The guanosine 5'-O-(1-thiotriphosphate) 5 was obtained by 5'-thiophosphorylation of guanosine in trimethylphosphate in the presence of a non-nucleophilic base, 2,6-lutidine,23 followed by addition of tributylammonium pyrophosphate. As monitored by RP HPLC (see Experimental Section), the thiophosphorylation proceeded smoothly, and more than 90% conversion of nucleoside was observed within 5 h. After addition of pyrophosphate solution in DMF and weakly-alkaline hydrolysis (pH 7.5–8.0) a mixture of products was obtained consisting mainly of the desired guanosine 5'-O-(1-thiotriphosphate) (~60%), guanosine 5'-O-thiophosphate (~10 %) and guanosine 5'-O-(1-thiopentaphosphate) (~15 %). The products were separated by DEAE Sephadex A-25 ion-exchange chromatography, after which 5 was isolated as 7:10 (D1:D2) diastereomeric mixture with 46% yield. The synthesis of 6 was similar to that of 5, but the reaction was less efficient for two reasons: (i) thiophosphorylation proceeded significantly slower, the final conversion (after 24h) not exceeding 80%, and (ii) the byproduct, 7,2'-O dimethylguanosine 5'-O-(1-thiopentaphosphate), was formed more efficiently (~25%). Moreover, 31P NMR analysis unfortunately revealed that the desired product co-eluted with unreacted pyrophosphate, probably due to the partial neutralization of the negative charge on the α-phosphate by the positive charge in the m7Gua moiety. Consequently, additional HPLC purification was necessary before the synthesis scheme could be continued. Compound 6 was finally isolated as 7:10 (D1:D2) diastereomeric mixture with 30% yield. Both 5 and 6 were used in the subsequent coupling reactions as diastereomeric mixtures.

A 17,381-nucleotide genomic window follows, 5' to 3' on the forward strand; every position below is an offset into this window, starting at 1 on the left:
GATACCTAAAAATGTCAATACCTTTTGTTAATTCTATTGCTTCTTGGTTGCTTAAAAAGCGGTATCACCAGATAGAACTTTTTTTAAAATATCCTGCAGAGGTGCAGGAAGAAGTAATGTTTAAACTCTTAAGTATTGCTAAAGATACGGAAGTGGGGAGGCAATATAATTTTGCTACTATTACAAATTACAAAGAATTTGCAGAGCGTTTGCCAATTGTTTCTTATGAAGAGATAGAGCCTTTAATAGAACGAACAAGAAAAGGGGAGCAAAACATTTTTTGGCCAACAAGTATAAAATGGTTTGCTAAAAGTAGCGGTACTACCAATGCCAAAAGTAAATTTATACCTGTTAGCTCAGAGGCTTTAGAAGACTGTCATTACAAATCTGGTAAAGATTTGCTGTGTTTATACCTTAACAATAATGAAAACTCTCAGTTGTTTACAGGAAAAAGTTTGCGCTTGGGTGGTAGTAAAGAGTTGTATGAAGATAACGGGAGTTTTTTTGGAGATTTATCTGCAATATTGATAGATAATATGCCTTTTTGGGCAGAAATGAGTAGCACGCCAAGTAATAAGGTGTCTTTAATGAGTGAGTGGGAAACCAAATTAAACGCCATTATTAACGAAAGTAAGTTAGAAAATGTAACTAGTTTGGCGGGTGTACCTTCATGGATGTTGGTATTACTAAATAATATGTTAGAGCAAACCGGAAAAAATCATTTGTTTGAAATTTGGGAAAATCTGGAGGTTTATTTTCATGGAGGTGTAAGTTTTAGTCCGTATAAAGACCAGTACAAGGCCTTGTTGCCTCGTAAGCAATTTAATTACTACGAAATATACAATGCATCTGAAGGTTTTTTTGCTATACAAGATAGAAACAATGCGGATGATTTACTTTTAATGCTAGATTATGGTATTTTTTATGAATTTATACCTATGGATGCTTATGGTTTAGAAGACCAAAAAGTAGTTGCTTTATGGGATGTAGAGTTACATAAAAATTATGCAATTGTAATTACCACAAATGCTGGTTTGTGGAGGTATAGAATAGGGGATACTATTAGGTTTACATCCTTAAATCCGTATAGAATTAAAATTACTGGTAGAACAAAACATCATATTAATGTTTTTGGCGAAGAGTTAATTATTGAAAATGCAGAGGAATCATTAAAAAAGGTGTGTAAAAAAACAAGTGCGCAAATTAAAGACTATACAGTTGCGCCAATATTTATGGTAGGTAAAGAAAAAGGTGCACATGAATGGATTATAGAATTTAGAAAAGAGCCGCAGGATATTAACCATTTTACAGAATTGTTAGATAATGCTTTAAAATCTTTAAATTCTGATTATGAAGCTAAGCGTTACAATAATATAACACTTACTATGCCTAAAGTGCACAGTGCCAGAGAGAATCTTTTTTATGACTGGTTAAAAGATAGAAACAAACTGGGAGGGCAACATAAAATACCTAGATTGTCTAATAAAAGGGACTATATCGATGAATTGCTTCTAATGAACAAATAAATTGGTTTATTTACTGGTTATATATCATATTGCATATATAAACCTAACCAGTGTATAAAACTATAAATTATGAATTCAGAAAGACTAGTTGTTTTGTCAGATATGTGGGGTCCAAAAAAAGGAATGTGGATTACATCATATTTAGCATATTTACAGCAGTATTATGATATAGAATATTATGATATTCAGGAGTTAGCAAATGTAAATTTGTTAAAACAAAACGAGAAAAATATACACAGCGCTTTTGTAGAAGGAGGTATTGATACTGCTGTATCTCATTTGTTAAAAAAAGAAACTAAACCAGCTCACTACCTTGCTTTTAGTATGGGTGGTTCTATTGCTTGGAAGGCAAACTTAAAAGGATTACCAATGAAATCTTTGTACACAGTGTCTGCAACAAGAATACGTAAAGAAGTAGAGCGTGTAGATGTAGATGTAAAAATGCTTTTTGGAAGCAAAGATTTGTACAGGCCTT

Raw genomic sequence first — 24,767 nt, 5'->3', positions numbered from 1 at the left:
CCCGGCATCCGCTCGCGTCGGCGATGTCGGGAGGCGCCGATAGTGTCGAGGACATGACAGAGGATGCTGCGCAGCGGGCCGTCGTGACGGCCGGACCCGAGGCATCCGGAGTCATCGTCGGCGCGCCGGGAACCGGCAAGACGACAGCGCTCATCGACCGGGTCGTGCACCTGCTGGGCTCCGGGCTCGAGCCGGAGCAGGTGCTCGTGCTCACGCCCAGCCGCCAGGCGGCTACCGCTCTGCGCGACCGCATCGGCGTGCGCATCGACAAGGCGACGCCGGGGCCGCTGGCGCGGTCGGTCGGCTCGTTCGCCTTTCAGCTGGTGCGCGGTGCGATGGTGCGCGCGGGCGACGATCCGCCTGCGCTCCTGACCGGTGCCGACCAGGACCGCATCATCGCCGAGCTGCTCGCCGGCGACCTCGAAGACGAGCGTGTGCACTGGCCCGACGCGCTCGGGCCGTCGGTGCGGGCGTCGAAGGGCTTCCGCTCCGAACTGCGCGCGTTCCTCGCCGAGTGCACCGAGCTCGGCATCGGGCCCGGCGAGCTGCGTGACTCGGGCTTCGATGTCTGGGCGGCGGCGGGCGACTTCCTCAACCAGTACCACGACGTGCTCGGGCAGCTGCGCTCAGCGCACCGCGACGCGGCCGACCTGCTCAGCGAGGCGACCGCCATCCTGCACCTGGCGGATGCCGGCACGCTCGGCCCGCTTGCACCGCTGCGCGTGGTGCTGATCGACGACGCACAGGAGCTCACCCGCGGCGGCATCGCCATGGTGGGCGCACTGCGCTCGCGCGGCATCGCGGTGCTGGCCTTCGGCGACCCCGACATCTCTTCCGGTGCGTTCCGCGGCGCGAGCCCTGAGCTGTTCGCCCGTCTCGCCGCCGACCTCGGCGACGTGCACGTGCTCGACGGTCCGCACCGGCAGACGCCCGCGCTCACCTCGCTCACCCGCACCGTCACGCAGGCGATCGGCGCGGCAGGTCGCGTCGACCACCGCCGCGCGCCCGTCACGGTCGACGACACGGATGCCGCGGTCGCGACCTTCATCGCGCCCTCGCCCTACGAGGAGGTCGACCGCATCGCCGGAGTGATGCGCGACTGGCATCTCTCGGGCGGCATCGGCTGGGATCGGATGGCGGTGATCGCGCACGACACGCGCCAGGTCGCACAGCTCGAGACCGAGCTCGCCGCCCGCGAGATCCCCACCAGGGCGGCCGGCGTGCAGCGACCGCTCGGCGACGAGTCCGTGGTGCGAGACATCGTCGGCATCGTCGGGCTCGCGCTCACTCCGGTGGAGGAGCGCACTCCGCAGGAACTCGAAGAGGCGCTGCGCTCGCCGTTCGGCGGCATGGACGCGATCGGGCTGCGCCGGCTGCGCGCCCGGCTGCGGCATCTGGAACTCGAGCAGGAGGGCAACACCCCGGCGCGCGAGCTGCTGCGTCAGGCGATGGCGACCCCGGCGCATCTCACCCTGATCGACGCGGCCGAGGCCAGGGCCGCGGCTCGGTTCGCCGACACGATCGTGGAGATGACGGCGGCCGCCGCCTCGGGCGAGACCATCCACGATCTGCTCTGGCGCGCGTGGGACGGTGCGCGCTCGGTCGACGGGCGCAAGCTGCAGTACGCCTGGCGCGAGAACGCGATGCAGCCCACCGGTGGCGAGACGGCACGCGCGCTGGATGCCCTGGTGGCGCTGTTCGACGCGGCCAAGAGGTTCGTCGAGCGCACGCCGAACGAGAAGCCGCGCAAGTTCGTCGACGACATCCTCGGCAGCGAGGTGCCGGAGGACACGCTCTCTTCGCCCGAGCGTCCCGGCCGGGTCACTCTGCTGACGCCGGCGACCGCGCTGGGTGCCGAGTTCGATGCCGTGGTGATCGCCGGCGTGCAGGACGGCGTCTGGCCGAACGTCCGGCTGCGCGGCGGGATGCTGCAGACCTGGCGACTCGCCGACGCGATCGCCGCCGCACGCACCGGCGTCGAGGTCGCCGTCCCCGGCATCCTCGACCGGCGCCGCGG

The final couplings between 5 and 7 or 6 and 8 leading to 1 or 4, respectively, were mediated by ~16-fold ZnCl2 excess. The P-imidazolide derivatives, 7 and 8, synthesized using a dithiodipyridine/triphenylphosphine activating system,24 were used in 1.5–2-fold excess to maximize consumption of the second reactant. Both coupling reactions proceeded smoothly, and essentially complete conversion of 5 or 6 into tetraphosphate-bridged dinucleotides was observed by RP HPLC after several hours (Fig. 2A). The respective HPLC conversions and isolated yields achieved after ion-exchange purification are shown in Table 1.